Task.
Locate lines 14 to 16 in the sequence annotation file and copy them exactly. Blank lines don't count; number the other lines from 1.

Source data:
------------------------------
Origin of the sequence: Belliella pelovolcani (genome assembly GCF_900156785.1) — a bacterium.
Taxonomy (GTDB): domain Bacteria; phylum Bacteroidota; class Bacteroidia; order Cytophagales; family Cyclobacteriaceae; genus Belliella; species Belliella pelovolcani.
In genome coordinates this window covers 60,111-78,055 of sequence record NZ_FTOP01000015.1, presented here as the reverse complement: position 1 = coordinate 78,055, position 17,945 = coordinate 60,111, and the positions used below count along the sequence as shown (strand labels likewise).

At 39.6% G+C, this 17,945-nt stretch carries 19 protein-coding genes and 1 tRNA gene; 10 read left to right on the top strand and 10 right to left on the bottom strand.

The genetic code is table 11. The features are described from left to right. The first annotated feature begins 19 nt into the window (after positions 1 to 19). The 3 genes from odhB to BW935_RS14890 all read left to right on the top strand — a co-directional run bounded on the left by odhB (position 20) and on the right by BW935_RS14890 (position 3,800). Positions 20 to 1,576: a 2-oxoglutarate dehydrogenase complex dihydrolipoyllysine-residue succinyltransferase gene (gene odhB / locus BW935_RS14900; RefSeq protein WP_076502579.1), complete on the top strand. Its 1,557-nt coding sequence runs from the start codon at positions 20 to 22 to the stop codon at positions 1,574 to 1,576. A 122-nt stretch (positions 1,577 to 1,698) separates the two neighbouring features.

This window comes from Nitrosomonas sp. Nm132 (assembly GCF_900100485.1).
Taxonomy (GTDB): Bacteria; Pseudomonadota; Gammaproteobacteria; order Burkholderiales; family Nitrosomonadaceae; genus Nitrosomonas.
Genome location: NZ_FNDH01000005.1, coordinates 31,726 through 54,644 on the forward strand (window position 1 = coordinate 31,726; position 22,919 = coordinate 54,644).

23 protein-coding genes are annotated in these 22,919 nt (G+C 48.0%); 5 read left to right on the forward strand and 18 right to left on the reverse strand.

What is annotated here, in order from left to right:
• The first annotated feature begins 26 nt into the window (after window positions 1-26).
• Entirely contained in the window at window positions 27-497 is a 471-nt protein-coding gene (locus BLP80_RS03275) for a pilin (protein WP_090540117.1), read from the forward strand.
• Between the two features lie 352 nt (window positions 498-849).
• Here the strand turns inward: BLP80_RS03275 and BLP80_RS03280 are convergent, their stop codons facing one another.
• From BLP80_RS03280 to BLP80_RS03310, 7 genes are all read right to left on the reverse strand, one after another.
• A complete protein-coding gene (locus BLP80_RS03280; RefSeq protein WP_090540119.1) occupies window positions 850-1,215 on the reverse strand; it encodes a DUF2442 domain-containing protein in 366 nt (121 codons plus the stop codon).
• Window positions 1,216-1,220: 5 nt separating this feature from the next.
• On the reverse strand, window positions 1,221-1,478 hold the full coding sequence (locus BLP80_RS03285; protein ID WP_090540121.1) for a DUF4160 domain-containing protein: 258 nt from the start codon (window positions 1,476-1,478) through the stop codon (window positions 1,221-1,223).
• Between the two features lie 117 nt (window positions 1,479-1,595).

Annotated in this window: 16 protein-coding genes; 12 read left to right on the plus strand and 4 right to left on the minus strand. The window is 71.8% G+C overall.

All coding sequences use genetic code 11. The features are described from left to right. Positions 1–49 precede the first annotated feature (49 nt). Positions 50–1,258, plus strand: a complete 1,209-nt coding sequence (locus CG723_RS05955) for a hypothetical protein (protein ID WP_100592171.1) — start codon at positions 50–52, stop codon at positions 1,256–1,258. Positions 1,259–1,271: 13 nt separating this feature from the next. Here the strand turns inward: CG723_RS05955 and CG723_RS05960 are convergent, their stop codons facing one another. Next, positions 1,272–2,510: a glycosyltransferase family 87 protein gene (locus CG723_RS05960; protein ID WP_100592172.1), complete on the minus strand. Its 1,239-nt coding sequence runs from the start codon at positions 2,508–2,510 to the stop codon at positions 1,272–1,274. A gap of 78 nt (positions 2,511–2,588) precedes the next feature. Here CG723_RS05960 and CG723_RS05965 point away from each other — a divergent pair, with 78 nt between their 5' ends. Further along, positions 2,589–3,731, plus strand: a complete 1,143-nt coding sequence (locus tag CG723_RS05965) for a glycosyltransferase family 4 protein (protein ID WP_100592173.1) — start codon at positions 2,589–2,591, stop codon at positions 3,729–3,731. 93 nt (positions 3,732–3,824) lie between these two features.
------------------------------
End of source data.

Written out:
• Here the strand turns inward: BLP80_RS03275 and BLP80_RS03280 are convergent, their stop codons facing one another.
• From BLP80_RS03280 to BLP80_RS03310, 7 genes are all read right to left on the reverse strand, one after another.
• A complete protein-coding gene (locus BLP80_RS03280; RefSeq protein WP_090540119.1) occupies window positions 850-1,215 on the reverse strand; it encodes a DUF2442 domain-containing protein in 366 nt (121 codons plus the stop codon).